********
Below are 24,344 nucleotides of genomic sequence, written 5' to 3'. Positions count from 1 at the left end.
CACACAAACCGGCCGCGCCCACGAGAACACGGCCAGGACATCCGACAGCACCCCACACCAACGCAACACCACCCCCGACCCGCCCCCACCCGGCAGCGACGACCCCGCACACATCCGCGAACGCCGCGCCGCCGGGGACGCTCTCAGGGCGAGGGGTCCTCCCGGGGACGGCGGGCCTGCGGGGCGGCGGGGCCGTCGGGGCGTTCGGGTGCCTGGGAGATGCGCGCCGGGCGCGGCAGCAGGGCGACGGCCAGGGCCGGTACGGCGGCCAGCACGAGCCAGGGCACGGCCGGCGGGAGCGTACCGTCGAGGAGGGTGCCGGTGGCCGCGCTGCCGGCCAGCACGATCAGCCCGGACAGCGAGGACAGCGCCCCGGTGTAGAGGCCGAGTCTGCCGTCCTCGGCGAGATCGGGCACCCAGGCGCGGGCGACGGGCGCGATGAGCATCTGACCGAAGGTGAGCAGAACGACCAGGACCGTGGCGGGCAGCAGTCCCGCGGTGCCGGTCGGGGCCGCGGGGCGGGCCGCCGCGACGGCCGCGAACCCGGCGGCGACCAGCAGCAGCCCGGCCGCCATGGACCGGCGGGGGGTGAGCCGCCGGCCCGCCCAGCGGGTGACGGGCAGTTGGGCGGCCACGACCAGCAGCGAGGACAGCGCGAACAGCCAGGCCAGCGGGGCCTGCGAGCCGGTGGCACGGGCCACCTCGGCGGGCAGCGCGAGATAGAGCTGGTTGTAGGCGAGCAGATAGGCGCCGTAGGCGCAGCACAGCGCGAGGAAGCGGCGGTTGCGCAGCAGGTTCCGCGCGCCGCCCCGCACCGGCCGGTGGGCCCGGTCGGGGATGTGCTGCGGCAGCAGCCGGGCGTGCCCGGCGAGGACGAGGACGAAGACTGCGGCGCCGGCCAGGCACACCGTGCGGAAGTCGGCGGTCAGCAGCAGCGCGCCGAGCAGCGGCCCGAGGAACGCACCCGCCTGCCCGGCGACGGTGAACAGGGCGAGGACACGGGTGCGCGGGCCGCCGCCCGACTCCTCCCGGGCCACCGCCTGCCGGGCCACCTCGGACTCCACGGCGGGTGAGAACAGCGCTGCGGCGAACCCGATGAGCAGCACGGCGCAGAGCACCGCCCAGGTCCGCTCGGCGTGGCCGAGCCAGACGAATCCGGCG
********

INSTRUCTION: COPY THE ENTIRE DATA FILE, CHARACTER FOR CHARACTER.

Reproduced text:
Below are 24,344 nucleotides of genomic sequence, written 5' to 3'. Positions count from 1 at the left end.
CACACAAACCGGCCGCGCCCACGAGAACACGGCCAGGACATCCGACAGCACCCCACACCAACGCAACACCACCCCCGACCCGCCCCCACCCGGCAGCGACGACCCCGCACACATCCGCGAACGCCGCGCCGCCGGGGACGCTCTCAGGGCGAGGGGTCCTCCCGGGGACGGCGGGCCTGCGGGGCGGCGGGGCCGTCGGGGCGTTCGGGTGCCTGGGAGATGCGCGCCGGGCGCGGCAGCAGGGCGACGGCCAGGGCCGGTACGGCGGCCAGCACGAGCCAGGGCACGGCCGGCGGGAGCGTACCGTCGAGGAGGGTGCCGGTGGCCGCGCTGCCGGCCAGCACGATCAGCCCGGACAGCGAGGACAGCGCCCCGGTGTAGAGGCCGAGTCTGCCGTCCTCGGCGAGATCGGGCACCCAGGCGCGGGCGACGGGCGCGATGAGCATCTGACCGAAGGTGAGCAGAACGACCAGGACCGTGGCGGGCAGCAGTCCCGCGGTGCCGGTCGGGGCCGCGGGGCGGGCCGCCGCGACGGCCGCGAACCCGGCGGCGACCAGCAGCAGCCCGGCCGCCATGGACCGGCGGGGGGTGAGCCGCCGGCCCGCCCAGCGGGTGACGGGCAGTTGGGCGGCCACGACCAGCAGCGAGGACAGCGCGAACAGCCAGGCCAGCGGGGCCTGCGAGCCGGTGGCACGGGCCACCTCGGCGGGCAGCGCGAGATAGAGCTGGTTGTAGGCGAGCAGATAGGCGCCGTAGGCGCAGCACAGCGCGAGGAAGCGGCGGTTGCGCAGCAGGTTCCGCGCGCCGCCCCGCACCGGCCGGTGGGCCCGGTCGGGGATGTGCTGCGGCAGCAGCCGGGCGTGCCCGGCGAGGACGAGGACGAAGACTGCGGCGCCGGCCAGGCACACCGTGCGGAAGTCGGCGGTCAGCAGCAGCGCGCCGAGCAGCGGCCCGAGGAACGCACCCGCCTGCCCGGCGACGGTGAACAGGGCGAGGACACGGGTGCGCGGGCCGCCGCCCGACTCCTCCCGGGCCACCGCCTGCCGGGCCACCTCGGACTCCACGGCGGGTGAGAACAGCGCTGCGGCGAACCCGATGAGCAGCACGGCGCAGAGCACCGCCCAGGTCCGCTCGGCGTGGCCGAGCCAGACGAATCCGGCG